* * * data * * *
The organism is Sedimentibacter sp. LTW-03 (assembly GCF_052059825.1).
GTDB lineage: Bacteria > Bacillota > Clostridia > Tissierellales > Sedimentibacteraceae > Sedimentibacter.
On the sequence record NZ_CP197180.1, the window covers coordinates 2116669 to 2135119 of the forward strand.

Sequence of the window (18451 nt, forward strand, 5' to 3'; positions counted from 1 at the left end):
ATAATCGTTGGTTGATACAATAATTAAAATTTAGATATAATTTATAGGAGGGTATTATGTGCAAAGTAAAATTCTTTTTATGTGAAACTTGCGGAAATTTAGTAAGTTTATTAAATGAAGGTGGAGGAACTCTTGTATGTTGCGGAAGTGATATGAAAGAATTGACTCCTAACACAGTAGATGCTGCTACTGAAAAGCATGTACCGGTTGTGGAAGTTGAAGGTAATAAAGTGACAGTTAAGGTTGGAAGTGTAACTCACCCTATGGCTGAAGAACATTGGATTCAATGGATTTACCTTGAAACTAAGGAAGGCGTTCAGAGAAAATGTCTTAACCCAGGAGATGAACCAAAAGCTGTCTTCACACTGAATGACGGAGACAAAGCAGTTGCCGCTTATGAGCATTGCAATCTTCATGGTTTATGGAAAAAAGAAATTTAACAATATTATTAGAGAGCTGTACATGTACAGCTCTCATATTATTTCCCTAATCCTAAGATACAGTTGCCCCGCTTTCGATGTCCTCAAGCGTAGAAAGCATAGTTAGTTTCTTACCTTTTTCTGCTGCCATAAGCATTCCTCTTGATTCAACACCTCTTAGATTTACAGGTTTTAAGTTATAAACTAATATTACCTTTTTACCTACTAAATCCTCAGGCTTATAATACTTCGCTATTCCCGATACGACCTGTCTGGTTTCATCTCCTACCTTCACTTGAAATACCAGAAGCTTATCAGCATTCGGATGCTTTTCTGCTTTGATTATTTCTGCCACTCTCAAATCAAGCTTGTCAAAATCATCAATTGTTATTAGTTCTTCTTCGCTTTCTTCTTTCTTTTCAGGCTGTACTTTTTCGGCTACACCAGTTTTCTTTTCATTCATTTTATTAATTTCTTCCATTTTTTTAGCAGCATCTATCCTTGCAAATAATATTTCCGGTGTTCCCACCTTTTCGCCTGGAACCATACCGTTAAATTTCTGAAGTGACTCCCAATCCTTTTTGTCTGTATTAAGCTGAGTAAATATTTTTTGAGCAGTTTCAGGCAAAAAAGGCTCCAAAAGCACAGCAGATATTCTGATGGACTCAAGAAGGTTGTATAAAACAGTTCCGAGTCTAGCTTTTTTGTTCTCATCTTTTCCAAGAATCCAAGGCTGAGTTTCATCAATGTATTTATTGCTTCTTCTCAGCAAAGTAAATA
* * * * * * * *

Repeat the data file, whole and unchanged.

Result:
The organism is Sedimentibacter sp. LTW-03 (assembly GCF_052059825.1).
GTDB lineage: Bacteria > Bacillota > Clostridia > Tissierellales > Sedimentibacteraceae > Sedimentibacter.
On the sequence record NZ_CP197180.1, the window covers coordinates 2116669 to 2135119 of the forward strand.

Sequence of the window (18451 nt, forward strand, 5' to 3'; positions counted from 1 at the left end):
ATAATCGTTGGTTGATACAATAATTAAAATTTAGATATAATTTATAGGAGGGTATTATGTGCAAAGTAAAATTCTTTTTATGTGAAACTTGCGGAAATTTAGTAAGTTTATTAAATGAAGGTGGAGGAACTCTTGTATGTTGCGGAAGTGATATGAAAGAATTGACTCCTAACACAGTAGATGCTGCTACTGAAAAGCATGTACCGGTTGTGGAAGTTGAAGGTAATAAAGTGACAGTTAAGGTTGGAAGTGTAACTCACCCTATGGCTGAAGAACATTGGATTCAATGGATTTACCTTGAAACTAAGGAAGGCGTTCAGAGAAAATGTCTTAACCCAGGAGATGAACCAAAAGCTGTCTTCACACTGAATGACGGAGACAAAGCAGTTGCCGCTTATGAGCATTGCAATCTTCATGGTTTATGGAAAAAAGAAATTTAACAATATTATTAGAGAGCTGTACATGTACAGCTCTCATATTATTTCCCTAATCCTAAGATACAGTTGCCCCGCTTTCGATGTCCTCAAGCGTAGAAAGCATAGTTAGTTTCTTACCTTTTTCTGCTGCCATAAGCATTCCTCTTGATTCAACACCTCTTAGATTTACAGGTTTTAAGTTATAAACTAATATTACCTTTTTACCTACTAAATCCTCAGGCTTATAATACTTCGCTATTCCCGATACGACCTGTCTGGTTTCATCTCCTACCTTCACTTGAAATACCAGAAGCTTATCAGCATTCGGATGCTTTTCTGCTTTGATTATTTCTGCCACTCTCAAATCAAGCTTGTCAAAATCATCAATTGTTATTAGTTCTTCTTCGCTTTCTTCTTTCTTTTCAGGCTGTACTTTTTCGGCTACACCAGTTTTCTTTTCATTCATTTTATTAATTTCTTCCATTTTTTTAGCAGCATCTATCCTTGCAAATAATATTTCCGGTGTTCCCACCTTTTCGCCTGGAACCATACCGTTAAATTTCTGAAGTGACTCCCAATCCTTTTTGTCTGTATTAAGCTGAGTAAATATTTTTTGAGCAGTTTCAGGCAAAAAAGGCTCCAAAAGCACAGCAGATATTCTGATGGACTCAAGAAGGTTGTATAAAACAGTTCCGAGTCTAGCTTTTTTGTTCTCATCTTTTCCAAGAATCCAAGGCTGAGTTTCATCAATGTATTTATTGCTTCTTCTCAGCAAAGTAAATA